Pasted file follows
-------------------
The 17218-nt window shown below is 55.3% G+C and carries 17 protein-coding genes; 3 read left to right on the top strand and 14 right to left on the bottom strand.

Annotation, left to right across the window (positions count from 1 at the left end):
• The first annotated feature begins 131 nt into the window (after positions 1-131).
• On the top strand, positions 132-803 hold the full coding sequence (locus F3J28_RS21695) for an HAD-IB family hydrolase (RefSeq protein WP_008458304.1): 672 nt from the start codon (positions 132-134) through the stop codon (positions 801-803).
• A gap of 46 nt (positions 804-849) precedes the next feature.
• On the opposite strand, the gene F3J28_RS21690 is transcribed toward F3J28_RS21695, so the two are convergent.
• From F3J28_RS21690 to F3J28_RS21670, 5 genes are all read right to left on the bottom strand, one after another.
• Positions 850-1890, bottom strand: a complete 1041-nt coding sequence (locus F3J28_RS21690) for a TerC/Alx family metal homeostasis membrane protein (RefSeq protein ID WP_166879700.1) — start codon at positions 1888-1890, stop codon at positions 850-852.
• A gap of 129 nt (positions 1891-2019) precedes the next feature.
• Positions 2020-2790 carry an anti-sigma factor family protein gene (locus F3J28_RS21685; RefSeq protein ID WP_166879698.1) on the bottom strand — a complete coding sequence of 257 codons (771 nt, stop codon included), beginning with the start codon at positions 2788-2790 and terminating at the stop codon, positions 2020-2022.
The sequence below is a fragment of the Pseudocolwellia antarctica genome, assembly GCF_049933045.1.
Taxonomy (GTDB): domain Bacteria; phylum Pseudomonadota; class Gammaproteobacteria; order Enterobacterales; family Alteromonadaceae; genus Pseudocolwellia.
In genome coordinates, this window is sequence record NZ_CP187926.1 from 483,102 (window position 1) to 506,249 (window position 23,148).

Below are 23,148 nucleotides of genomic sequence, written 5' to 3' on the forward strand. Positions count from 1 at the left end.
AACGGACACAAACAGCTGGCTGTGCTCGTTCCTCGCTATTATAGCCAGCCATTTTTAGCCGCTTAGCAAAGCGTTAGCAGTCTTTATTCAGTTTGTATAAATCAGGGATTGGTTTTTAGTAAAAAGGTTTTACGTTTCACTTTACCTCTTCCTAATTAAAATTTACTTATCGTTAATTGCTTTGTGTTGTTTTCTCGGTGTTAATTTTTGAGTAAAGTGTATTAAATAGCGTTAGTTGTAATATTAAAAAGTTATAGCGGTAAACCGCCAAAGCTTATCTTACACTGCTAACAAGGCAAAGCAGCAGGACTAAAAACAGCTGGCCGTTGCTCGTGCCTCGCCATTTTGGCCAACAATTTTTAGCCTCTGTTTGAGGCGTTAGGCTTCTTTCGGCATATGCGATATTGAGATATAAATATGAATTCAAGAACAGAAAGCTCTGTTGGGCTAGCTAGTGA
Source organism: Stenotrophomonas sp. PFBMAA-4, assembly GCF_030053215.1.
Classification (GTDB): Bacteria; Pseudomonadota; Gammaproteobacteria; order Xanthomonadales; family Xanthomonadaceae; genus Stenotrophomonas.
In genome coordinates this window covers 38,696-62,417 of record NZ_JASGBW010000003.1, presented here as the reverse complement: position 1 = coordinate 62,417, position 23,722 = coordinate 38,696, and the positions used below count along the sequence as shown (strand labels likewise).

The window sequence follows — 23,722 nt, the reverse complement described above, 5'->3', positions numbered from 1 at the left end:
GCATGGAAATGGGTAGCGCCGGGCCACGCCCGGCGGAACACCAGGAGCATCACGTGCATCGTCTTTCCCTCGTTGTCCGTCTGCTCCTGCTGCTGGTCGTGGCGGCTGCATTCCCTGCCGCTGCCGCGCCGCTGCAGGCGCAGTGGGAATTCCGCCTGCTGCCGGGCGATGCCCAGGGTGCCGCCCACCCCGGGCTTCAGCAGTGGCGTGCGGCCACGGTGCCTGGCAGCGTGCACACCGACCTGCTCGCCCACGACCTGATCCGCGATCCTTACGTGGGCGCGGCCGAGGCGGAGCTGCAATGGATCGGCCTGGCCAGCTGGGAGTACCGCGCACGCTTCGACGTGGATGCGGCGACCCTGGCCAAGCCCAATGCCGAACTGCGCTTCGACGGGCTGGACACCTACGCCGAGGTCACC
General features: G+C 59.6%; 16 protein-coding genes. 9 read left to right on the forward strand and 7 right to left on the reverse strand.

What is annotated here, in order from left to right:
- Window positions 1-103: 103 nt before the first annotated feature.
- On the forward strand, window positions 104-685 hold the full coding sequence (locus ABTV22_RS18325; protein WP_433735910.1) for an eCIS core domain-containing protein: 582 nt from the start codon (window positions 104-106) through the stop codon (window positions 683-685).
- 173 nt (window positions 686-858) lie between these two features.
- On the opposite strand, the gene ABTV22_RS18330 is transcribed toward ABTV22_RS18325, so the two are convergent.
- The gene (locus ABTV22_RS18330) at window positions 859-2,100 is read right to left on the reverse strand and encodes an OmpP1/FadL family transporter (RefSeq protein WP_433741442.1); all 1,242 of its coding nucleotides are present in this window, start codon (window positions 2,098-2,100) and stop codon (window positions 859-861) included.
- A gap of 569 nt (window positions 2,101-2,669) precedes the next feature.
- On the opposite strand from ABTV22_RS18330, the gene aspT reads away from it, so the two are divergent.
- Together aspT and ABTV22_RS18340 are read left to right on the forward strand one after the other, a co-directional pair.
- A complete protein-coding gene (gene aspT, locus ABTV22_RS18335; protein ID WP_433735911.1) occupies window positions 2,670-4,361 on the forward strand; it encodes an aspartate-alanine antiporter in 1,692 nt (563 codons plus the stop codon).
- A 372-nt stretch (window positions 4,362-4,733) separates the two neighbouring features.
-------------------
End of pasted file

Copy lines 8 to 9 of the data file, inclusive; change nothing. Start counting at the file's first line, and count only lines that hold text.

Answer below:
• Positions 850-1890, bottom strand: a complete 1041-nt coding sequence (locus F3J28_RS21690) for a TerC/Alx family metal homeostasis membrane protein (RefSeq protein ID WP_166879700.1) — start codon at positions 1888-1890, stop codon at positions 850-852.
• A gap of 129 nt (positions 1891-2019) precedes the next feature.